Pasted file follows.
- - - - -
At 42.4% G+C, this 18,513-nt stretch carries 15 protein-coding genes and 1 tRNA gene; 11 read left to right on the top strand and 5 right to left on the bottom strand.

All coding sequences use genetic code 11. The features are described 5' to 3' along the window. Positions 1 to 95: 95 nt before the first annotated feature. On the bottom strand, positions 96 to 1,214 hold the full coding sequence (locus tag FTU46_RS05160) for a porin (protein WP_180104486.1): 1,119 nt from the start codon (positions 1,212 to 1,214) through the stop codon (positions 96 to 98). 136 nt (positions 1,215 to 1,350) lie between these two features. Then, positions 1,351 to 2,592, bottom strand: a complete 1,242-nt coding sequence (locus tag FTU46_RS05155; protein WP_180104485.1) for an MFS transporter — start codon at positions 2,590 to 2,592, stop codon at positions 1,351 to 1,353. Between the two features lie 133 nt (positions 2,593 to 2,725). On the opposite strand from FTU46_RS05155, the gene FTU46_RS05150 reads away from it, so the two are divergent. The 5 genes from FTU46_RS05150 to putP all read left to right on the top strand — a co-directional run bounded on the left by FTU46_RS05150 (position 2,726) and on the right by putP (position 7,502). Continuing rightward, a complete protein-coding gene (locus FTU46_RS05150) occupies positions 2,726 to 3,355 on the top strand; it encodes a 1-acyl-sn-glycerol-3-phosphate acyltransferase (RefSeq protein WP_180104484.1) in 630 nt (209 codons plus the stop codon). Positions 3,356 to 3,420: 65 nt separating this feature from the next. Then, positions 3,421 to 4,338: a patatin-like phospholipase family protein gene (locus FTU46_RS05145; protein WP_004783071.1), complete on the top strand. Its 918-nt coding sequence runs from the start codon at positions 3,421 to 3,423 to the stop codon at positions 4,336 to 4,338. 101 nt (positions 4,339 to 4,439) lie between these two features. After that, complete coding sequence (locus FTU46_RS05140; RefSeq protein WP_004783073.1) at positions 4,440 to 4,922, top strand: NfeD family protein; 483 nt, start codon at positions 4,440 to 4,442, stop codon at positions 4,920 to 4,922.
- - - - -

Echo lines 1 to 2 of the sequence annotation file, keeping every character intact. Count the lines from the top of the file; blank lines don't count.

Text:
At 42.4% G+C, this 18,513-nt stretch carries 15 protein-coding genes and 1 tRNA gene; 11 read left to right on the top strand and 5 right to left on the bottom strand.

All coding sequences use genetic code 11. The features are described 5' to 3' along the window. Positions 1 to 95: 95 nt before the first annotated feature. On the bottom strand, positions 96 to 1,214 hold the full coding sequence (locus tag FTU46_RS05160) for a porin (protein WP_180104486.1): 1,119 nt from the start codon (positions 1,212 to 1,214) through the stop codon (positions 96 to 98). 136 nt (positions 1,215 to 1,350) lie between these two features. Then, positions 1,351 to 2,592, bottom strand: a complete 1,242-nt coding sequence (locus tag FTU46_RS05155; protein WP_180104485.1) for an MFS transporter — start codon at positions 2,590 to 2,592, stop codon at positions 1,351 to 1,353. Between the two features lie 133 nt (positions 2,593 to 2,725). On the opposite strand from FTU46_RS05155, the gene FTU46_RS05150 reads away from it, so the two are divergent. The 5 genes from FTU46_RS05150 to putP all read left to right on the top strand — a co-directional run bounded on the left by FTU46_RS05150 (position 2,726) and on the right by putP (position 7,502). Continuing rightward, a complete protein-coding gene (locus FTU46_RS05150) occupies positions 2,726 to 3,355 on the top strand; it encodes a 1-acyl-sn-glycerol-3-phosphate acyltransferase (RefSeq protein WP_180104484.1) in 630 nt (209 codons plus the stop codon). Positions 3,356 to 3,420: 65 nt separating this feature from the next. Then, positions 3,421 to 4,338: a patatin-like phospholipase family protein gene (locus FTU46_RS05145; protein WP_004783071.1), complete on the top strand. Its 918-nt coding sequence runs from the start codon at positions 3,421 to 3,423 to the stop codon at positions 4,336 to 4,338. 101 nt (positions 4,339 to 4,439) lie between these two features. After that, complete coding sequence (locus FTU46_RS05140; RefSeq protein WP_004783073.1) at positions 4,440 to 4,922, top strand: NfeD family protein; 483 nt, start codon at positions 4,440 to 4,442, stop codon at positions 4,920 to 4,922.